1970 Ford Bronco 302 w/ holley carb, edelbrock intake, manual steering and drum brakes, 3 on the floor hurst, hd radio with 2 10's.
1989 Honda GB500
Not to mention mounting debt :)

#13 BroncoJoe19

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Posted 01 July 2008 - 06:11 PM

ToddJerad,
You are not going to get any additional performance from adding an electric pump. Do you plan to add a high pressure electric pump, or a low pressure one?

You said that your actions were "mindless" not BullyBob, though I suspect he would like to. You also said that you are working on a budget. For five dollars, you can buy a toggle switch, and put it in line with the 12 volt line that goes to the BAT side of the coil. Flip that switch, and the car/truck will never start. WHY spend $100 American on a pump that you do not need, and justify its expense because it comes with a switch? You'll also have to buy, and install the relay switches, etc!

In reality, your problem is simply you do not know when you are dangerously low on gas!

I was thinking about your comments earlier today, and likened them to this...
If a person's roof is leaking, the solution is NOT go out and buy a new mop!

You have bad guages, and run out of gas. Instead of fixing the problem, you want to put in an electric pump so that it is easier to start after you run out of gas! Do you plan on running out of gas on a regular basis?

Doesn't it make sense to you to fix the guages problem first?

You have me baffled.

Edited by BroncoJoe19, 01 July 2008 - 06:13 PM.

BroncoJoe19... I am not a professional mechanic, nor an engineer.
One should always obtain professional advice before attempting a repair or modification.

1990 Tan on Black Eddie Bauer - resides in North Jersey
302 with 33's on 15s E4OD Speedometer corrected trans
Auto hubs with manual transfer case snorkel

#14 Bully Bob

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    Hot women, 4x4'n, flying homebuilts -- or -- a nice Super Cub !
  • Favorite Bronco Year?:6677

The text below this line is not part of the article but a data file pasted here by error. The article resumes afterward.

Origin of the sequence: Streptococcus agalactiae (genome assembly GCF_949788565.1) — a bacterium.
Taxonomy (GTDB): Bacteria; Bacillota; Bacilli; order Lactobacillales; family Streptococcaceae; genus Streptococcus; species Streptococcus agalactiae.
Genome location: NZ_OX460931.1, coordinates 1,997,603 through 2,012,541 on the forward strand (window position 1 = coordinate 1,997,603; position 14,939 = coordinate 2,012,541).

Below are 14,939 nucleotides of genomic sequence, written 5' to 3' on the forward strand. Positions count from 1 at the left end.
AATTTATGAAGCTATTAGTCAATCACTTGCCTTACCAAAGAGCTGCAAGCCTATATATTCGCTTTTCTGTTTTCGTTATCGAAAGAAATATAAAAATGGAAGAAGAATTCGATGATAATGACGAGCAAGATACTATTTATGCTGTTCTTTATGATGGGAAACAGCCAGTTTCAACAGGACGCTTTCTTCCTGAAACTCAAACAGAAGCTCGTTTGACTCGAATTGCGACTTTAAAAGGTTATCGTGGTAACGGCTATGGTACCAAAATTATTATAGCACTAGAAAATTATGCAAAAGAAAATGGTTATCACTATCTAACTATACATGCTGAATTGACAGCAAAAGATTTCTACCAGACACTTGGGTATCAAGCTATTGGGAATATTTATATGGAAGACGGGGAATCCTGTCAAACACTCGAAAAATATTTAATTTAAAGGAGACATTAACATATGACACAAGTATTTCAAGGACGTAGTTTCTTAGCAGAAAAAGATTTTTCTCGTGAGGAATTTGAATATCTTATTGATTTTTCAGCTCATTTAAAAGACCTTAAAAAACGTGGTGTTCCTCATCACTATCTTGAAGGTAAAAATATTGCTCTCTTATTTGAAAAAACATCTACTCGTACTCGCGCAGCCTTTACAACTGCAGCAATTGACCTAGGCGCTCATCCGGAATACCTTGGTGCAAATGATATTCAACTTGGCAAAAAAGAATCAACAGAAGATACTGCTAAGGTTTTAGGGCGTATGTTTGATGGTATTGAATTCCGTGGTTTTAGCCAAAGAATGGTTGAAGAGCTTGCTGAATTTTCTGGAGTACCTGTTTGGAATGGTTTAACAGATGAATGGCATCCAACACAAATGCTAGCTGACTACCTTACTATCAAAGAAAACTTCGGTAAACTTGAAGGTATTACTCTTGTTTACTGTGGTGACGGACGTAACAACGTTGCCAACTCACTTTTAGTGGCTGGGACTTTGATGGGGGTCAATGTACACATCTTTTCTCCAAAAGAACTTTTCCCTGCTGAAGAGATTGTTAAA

Posted 01 July 2008 - 07:19 PM

Yes..., what Joe said..!

Mr. Jerad...,
My friend, have you ever taken an autoshop class..? If not.., it would be a great benefit to you....for half a dozen reasons.
By all means.., use all the EB boards for advice...but understand, without laying an eyeball on the problem/s ... this is really a guessing game. Especially having to rely on the discriptions that pop up.

"wasting little gas by not filling up completely"
Baffled here..??

"I am not sure how my life is put in danger"
You do understand elect. fuel pumps don't shut off in a crash...??
P/S & P/B quit when eng. stalls..?

Not sure how others think..., BUT, when I answer a question/problem here...I do so as though I'm talking to 5-10-maybe 100 other folks with a simular problem. So don't take what I say personal.

My #1 goal is safety...I discourage & talk down tasks that are otherwise..!

Having said all that..., I'll not "chime-in" on your posts in the future.., for obvious reasons..., but I wish you only the best of luck & yrs. of fun with your rig.

B
---Jeep recovery unit---
1966 "U-13" Roadster...topless, doorless. (with rag top-n-doors)
200 cu.in. I-6 with 250 head.
$30 homemade HEI elect. ignition.
Pwr. steering, Hurst 3-speed floor shifter.
Split headers, dual exhaust, Holley 1 brl.
Stock axles...456's...32's ...Posi rear. 2.5 in. lift.
Full roll-cage, front.
65 gallons of fuel on board..!
70+ MPH cruise---15 MPG
6 EB's (& 11 early Land Cruisers) referbished & sold..

#15 STLKIKN

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Posted 01 July 2008 - 10:36 PM

My opinions...
As stated, you should look into fixing the fuel gauge first and foremost.
IF you install an electric pump and continue to run it out of fuel you risk damaging the electric pump as well (they use the flowing fuel to lubricate and cool the pump)